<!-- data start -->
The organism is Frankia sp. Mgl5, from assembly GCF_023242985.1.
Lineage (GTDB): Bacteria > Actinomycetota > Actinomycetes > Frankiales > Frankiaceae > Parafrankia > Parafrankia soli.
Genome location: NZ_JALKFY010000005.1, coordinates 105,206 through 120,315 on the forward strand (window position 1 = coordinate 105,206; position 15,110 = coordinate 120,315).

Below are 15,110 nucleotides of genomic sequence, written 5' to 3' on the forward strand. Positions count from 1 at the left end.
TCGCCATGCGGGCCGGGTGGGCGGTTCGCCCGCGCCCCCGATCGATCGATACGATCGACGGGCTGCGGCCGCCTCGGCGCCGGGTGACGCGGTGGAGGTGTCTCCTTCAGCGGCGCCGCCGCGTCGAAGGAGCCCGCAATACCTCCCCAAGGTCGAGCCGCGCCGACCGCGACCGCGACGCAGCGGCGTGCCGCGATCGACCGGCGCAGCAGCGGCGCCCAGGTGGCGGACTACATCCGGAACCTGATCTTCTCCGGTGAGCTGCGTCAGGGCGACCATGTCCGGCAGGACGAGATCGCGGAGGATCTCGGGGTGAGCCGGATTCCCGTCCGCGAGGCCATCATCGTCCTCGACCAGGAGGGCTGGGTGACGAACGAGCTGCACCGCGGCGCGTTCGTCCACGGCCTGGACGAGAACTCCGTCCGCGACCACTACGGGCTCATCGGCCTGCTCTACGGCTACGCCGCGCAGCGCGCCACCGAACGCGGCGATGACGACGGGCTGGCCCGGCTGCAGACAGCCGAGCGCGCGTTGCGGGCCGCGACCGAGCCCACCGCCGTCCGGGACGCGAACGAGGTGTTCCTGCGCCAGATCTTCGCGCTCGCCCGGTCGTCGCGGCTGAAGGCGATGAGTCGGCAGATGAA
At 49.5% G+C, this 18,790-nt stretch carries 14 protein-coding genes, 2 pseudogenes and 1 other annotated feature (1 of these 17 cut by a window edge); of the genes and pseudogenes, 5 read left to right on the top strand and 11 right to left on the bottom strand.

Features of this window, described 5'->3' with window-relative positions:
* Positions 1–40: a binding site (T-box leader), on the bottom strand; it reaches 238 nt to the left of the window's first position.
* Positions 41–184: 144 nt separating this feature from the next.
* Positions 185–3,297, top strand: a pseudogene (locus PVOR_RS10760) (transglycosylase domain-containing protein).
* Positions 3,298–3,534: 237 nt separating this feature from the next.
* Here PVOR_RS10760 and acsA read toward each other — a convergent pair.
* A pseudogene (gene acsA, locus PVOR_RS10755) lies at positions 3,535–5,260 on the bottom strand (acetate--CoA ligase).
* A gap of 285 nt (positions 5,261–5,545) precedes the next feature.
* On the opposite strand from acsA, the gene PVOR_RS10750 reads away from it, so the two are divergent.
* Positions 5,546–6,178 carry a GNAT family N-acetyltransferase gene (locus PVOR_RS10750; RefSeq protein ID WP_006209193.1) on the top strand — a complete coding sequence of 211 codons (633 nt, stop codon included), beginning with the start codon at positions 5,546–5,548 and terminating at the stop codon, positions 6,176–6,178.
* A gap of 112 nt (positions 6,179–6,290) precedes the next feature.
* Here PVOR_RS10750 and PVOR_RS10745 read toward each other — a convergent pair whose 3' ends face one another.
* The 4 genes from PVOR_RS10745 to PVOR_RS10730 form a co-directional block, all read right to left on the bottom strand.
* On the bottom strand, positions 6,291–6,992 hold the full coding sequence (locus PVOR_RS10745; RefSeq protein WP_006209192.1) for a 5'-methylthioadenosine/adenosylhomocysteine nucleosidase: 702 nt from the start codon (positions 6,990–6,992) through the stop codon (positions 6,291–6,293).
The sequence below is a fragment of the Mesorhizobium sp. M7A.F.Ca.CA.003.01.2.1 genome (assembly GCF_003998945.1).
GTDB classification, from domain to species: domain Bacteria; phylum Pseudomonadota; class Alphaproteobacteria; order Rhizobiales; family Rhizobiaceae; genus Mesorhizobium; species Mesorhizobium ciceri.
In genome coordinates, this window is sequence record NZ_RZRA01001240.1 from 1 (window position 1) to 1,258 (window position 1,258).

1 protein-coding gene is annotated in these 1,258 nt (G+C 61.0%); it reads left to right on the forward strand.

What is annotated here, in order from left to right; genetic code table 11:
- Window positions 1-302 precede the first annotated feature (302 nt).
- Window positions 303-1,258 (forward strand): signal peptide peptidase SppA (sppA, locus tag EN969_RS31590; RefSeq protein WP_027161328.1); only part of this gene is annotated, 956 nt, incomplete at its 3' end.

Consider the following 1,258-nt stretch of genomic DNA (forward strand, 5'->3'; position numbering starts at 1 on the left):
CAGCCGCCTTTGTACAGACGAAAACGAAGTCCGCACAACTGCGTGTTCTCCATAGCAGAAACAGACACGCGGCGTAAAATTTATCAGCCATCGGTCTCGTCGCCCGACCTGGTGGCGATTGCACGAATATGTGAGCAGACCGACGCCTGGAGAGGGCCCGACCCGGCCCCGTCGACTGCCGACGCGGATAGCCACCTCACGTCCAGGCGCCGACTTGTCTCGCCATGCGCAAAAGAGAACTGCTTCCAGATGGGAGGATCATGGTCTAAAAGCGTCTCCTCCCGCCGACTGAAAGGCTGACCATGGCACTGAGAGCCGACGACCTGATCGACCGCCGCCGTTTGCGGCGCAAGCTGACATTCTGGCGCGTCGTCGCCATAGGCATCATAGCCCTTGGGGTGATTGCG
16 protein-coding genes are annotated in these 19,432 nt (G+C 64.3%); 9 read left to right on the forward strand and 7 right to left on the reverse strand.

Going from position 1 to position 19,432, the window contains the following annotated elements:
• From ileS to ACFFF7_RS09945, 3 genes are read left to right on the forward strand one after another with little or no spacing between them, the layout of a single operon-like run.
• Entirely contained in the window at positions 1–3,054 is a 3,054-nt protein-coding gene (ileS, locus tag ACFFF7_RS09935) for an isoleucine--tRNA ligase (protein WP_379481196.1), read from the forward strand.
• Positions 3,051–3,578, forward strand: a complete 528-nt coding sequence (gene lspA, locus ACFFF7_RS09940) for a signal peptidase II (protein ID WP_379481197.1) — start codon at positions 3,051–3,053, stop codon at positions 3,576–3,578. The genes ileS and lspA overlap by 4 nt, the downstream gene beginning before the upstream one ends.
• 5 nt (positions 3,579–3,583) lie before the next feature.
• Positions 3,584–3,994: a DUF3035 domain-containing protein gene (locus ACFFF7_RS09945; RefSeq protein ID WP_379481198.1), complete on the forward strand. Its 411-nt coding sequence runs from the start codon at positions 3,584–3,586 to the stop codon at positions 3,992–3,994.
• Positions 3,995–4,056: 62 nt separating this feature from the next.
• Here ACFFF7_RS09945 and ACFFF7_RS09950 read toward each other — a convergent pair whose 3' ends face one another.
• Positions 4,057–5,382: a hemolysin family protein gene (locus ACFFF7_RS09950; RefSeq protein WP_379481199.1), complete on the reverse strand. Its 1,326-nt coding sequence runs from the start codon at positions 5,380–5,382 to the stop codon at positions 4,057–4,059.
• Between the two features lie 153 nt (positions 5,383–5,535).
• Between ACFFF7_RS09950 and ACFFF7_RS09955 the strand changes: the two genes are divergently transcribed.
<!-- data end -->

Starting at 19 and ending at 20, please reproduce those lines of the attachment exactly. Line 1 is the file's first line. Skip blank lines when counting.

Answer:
* The 4 genes from PVOR_RS10745 to PVOR_RS10730 form a co-directional block, all read right to left on the bottom strand.
* On the bottom strand, positions 6,291–6,992 hold the full coding sequence (locus PVOR_RS10745; RefSeq protein WP_006209192.1) for a 5'-methylthioadenosine/adenosylhomocysteine nucleosidase: 702 nt from the start codon (positions 6,990–6,992) through the stop codon (positions 6,291–6,293).